I agreed to show up for Advent midweek worship Wednesday night at the little church on Maxwell Road. Something made me think of my old psychiatrist saying that humans are a cancer on the face of the earth, and the big decision I made to leave him in favor of an idealistic Christian church five years ago. The key word is idealism, and it’s not a dirty word. There are Christians and there are Christians, some more cynical than others, some of them anti intellectual, and so on. But I think there’s always something to be said for honesty with a dream. Cynics tend to be the biggest sinners because their attitude gives them an excuse to act accordingly. It’s not about moral superiority, however. Not about holier than thou. I think it’s a matter of a sincere wish to believe in something beyond the physics, a heaven we can all look forward to: and to defend the dream against annihilation. I keep remembering the lines from William Blake where Newton blasts the trumpet of doom for the future of the religious imagination. It may be really as simple as the real and the Ideal. Unfortunately I think I’ve been too much of a Newton. Maybe we all have.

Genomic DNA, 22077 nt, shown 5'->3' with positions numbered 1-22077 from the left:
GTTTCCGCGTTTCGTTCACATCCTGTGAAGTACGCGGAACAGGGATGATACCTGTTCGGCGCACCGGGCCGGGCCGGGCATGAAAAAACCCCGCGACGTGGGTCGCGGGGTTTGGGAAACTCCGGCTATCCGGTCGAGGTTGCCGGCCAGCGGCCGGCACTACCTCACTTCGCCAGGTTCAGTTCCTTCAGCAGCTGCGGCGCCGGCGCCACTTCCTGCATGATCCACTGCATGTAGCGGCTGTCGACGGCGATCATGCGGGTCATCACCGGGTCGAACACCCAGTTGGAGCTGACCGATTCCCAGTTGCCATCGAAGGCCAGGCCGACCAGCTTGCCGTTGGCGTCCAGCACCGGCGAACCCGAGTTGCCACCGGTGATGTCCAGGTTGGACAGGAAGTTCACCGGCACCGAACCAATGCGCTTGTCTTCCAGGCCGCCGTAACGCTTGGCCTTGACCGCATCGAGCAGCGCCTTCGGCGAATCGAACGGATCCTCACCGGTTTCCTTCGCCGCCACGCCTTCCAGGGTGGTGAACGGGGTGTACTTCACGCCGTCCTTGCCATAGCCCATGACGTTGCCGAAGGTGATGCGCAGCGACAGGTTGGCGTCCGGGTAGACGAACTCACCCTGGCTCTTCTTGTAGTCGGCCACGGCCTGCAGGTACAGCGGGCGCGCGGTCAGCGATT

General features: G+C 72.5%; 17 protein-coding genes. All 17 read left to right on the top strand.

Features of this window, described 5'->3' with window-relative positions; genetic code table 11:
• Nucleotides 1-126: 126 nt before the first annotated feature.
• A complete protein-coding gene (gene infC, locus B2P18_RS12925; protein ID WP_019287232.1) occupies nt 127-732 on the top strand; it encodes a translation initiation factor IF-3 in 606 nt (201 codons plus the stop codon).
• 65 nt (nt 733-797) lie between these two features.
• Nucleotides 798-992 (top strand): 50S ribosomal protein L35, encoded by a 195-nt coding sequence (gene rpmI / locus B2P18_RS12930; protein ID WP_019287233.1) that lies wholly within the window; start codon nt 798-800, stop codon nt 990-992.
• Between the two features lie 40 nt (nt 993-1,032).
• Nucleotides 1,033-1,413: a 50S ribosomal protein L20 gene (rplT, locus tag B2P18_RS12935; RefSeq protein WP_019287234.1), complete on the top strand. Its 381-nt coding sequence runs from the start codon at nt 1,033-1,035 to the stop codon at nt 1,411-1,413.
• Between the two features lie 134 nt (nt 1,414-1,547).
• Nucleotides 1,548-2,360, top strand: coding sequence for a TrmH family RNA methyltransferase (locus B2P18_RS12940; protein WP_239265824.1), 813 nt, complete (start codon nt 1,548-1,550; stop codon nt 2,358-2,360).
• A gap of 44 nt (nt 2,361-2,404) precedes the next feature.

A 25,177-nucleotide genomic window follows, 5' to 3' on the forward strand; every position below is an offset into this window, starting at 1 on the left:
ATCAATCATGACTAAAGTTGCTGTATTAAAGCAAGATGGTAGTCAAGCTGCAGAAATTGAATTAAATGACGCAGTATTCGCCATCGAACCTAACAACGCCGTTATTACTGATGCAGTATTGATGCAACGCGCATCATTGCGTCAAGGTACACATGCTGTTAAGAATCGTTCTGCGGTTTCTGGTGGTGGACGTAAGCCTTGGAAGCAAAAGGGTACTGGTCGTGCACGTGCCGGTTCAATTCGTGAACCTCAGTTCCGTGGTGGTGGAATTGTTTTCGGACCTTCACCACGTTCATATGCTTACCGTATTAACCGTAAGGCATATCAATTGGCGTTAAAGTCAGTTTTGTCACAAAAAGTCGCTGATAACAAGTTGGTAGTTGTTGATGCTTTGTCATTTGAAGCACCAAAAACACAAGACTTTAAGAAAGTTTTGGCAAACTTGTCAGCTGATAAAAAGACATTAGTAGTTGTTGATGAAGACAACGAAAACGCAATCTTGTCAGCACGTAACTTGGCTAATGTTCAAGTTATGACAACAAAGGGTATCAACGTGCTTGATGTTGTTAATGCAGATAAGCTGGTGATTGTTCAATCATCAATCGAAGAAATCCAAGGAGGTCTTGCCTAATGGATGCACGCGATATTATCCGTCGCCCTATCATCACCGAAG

Does Mephisto Know?

Quarter after seven.